As technology evolves, some repetitive tasks are automated, which can lead to fears of machines replacing humans. How employers, governments and institutions act will make the difference between technology stealing or enriching jobs. , for instance, saw ATMs replace them in cash counting and transaction tasks, but also saw their own tasks and numbers evolve as a result.
A public-private collaboration between the national employment agency Adem, employment portal Jobfirst and Liser, under the wing of the national research fund FNR, tried to identify, among jobs not requiring a university diploma, which ones were strained by a lack of workforce and which ones were at risk of being replaced by automation. Their findings did not surprise the researchers as they aligned with trends noted by members of the trade business active in the Greater Area.
Shortages in care and construction
Care assistants, skilled artisans for structural construction and finishing work (plastering, etc.), mechanics and machine repairers are among the profiles with the biggest workforce deficit. Due to the lack of repetition in daily tasks, these are at a low risk of being automated. Of course, “the shortage is likely to continue in the coming years if job seekers or inactive people willing to enter the labour market do not have the skills required,” the study notes.
“If the vacant jobs are not taken by unemployed or young people entering the market, this will inevitably encourage companies to be more interested in finding robots to replace these jobs.”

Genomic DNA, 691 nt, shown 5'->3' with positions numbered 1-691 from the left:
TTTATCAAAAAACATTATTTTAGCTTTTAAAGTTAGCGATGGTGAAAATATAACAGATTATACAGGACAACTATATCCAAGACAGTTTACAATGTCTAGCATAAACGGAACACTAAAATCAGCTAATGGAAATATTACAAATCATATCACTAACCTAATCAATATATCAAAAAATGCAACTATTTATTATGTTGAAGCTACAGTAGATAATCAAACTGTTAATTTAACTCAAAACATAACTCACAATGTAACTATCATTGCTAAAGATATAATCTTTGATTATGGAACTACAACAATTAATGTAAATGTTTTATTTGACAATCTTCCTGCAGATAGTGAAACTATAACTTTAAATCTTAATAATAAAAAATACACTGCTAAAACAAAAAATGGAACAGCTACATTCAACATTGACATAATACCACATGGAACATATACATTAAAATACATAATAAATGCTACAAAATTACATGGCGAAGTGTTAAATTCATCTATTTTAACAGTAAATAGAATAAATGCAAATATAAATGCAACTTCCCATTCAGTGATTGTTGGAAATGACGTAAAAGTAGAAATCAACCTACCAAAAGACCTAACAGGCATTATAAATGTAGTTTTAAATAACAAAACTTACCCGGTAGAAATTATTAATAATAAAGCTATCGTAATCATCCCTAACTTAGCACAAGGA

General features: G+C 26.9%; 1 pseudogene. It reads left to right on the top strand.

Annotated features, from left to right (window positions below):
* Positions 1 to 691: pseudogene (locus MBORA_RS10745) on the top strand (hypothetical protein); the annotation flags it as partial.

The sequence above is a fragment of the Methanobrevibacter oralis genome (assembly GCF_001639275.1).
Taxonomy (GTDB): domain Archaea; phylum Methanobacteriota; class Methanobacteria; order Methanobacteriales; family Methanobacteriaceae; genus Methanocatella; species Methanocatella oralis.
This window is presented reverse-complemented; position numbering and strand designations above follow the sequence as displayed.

The other trades in short supply are more easily automated due to their relatively high intensity of routine tasks. These are foundry moulders, welders, sheet metal workers, boilermakers, ironworker, blacksmiths, toolmakers, woodworkers and cabinetmakers. Machine operators also could be replaced by automation if nothing is done to train the workforce necessary for these jobs.
Automation in some cases could ease the demand, but in the longer term, could lead to job loss, if those replaced by machines aren’t upskilled, Martin explains. “If the vacant jobs are not taken by unemployed or young people entering the market, this will inevitably encourage companies to be more interested in finding robots to replace these jobs,” she says. The cost of automation could also be a factor: “If it is cheaper to hire a robot than to hire a person, the company may be encouraged to automate these jobs more quickly.”
Shifting the view on manual work and automation
Aside from soft skills and an affinity for teamwork, all these jobs require technical knowledge. Already in the craft sector, “it’s a pity is that we have difficulty attracting young people to these sectors, especially when you see the Swiss or German systems, where they really do what is necessary to attract young people to all possible jobs,” says Martin. In countries like France and Luxembourg, there is pressure to obtain university diplomas, even if the demand is low in some fields requiring university degrees, she says.
The employer cannot keep the employees if he does not have the jobs that correspond, so the employee has to be trained up.”
On the one hand, therefore, there needs to be a shift in the mindset of schools and training centres. On the other hand, for easily automated jobs, employers and adult education programs need to look into upskilling the workforce at risk of unemployment. “The employer cannot keep the employees if he does not have the jobs that correspond, so the employee has to be trained up,” explains Martin, who adds that training centres can help SMEs, which may not have the resources internally, in this endeavour.
Automation in itself is not a bad thing though, as the Liser researcher stresses. If used correctly, “it reduces the drudgery of certain jobs, and by reducing the repetitiveness of the tasks, it inevitably generates motivation.” But for this, “automation must be complementary” and “should be used as a tool” instead as a replacement for workers.